Problems with eyewitness reports[edit | edit source]

It has also been suggested that the number of people reporting Weapons of Mass Destruction sightings could be explained by hoaxes or "confusion" about what they really encountered. [Citation not needed at all; thank you very much]

Similarly, Napier wrote that however accurate and sincere witnesses might seem, "eyewitness reports must be treated with considerable caution ... Although we don't always know what we see, we tend to see what we know" (Napier, 19). He also adds, "without checking possible ulterior] motivations, [eyewitnesses] cannot be acceptable as primary data" (ibid, 198).

Evidence[edit | edit source]

Lube Your Nukes! No more sticky silos, or jammed chemical canisters

Weapons of Mass Destruction researchers make numerous claims that there is physical evidence for the creature's existence. Such evidence has seen, at best, minimal and scattered interest from mainstream experts, and are regarded as far from conclusive.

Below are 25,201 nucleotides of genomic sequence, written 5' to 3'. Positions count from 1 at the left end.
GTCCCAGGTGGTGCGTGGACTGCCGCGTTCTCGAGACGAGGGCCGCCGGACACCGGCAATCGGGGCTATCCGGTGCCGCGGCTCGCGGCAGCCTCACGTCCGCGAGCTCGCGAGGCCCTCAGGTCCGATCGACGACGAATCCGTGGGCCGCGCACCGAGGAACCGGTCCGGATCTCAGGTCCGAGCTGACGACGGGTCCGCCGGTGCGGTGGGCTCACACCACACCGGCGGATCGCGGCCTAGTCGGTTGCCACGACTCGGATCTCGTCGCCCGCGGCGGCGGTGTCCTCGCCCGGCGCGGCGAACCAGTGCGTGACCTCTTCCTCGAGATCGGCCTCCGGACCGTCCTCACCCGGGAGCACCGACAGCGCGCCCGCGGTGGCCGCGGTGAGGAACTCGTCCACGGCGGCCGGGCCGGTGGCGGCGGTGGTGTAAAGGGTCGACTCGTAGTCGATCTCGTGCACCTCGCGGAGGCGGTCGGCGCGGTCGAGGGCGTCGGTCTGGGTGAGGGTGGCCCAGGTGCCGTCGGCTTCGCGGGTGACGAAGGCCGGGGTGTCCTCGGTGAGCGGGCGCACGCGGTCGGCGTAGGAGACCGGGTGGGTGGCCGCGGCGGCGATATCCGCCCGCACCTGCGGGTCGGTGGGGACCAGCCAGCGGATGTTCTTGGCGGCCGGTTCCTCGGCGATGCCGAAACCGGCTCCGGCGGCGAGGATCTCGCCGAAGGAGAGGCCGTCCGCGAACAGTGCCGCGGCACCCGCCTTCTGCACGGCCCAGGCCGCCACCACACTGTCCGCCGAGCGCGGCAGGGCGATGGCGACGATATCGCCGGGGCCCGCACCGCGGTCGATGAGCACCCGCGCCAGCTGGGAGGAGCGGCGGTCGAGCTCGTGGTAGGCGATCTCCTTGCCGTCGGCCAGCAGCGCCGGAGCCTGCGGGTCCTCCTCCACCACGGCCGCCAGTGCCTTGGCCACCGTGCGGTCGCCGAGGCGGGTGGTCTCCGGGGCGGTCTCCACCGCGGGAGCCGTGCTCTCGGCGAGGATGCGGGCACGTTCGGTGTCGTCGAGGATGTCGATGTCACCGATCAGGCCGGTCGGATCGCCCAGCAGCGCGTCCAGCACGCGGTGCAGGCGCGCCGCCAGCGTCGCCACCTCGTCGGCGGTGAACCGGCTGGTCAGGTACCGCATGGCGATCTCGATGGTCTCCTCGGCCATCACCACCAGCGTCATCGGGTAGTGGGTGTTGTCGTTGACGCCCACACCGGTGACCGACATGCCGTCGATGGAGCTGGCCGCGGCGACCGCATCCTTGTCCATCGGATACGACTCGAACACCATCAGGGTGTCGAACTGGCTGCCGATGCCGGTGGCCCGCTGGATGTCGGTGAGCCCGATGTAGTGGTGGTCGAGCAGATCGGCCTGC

Audio[edit | edit source]

Analyses of purported WMD's vocalizations have been recorded and analyzed, leading bioacoustics expert Dr. Robert Benson of Texas A&M University - Corpus Christi to report that some recordings "left him puzzled", and helped change his opinion "from being a raving skeptic to being curiously receptive."[7]

Visual[edit | edit source]

There have been several alleged photos or motion pictures of Weapons of Mass Destruction. The best-known was filmed by Roger Patterson and Robert Gimlin on October 20, 1967. This film has generated much discussion and debate but there has always been doubt that the Patterson-Gimlin film is genuine.